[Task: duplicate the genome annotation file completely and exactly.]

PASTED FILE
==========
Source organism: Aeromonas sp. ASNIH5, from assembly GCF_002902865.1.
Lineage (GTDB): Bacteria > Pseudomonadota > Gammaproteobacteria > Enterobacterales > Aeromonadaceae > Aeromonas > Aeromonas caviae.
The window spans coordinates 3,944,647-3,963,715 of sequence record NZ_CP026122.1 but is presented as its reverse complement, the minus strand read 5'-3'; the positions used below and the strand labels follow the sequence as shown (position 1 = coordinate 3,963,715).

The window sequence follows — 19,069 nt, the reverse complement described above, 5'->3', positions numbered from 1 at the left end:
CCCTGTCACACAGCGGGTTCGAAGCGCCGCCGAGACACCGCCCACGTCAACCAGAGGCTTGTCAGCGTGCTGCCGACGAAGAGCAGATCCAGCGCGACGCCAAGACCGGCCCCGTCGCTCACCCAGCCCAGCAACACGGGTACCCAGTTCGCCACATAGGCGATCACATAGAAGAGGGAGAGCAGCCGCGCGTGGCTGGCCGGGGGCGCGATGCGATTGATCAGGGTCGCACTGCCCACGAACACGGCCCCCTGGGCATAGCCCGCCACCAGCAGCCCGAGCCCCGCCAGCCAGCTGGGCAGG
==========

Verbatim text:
Source organism: Aeromonas sp. ASNIH5, from assembly GCF_002902865.1.
Lineage (GTDB): Bacteria > Pseudomonadota > Gammaproteobacteria > Enterobacterales > Aeromonadaceae > Aeromonas > Aeromonas caviae.
The window spans coordinates 3,944,647-3,963,715 of sequence record NZ_CP026122.1 but is presented as its reverse complement, the minus strand read 5'-3'; the positions used below and the strand labels follow the sequence as shown (position 1 = coordinate 3,963,715).

The window sequence follows — 19,069 nt, the reverse complement described above, 5'->3', positions numbered from 1 at the left end:
CCCTGTCACACAGCGGGTTCGAAGCGCCGCCGAGACACCGCCCACGTCAACCAGAGGCTTGTCAGCGTGCTGCCGACGAAGAGCAGATCCAGCGCGACGCCAAGACCGGCCCCGTCGCTCACCCAGCCCAGCAACACGGGTACCCAGTTCGCCACATAGGCGATCACATAGAAGAGGGAGAGCAGCCGCGCGTGGCTGGCCGGGGGCGCGATGCGATTGATCAGGGTCGCACTGCCCACGAACACGGCCCCCTGGGCATAGCCCGCCACCAGCAGCCCGAGCCCCGCCAGCCAGCTGGGCAGG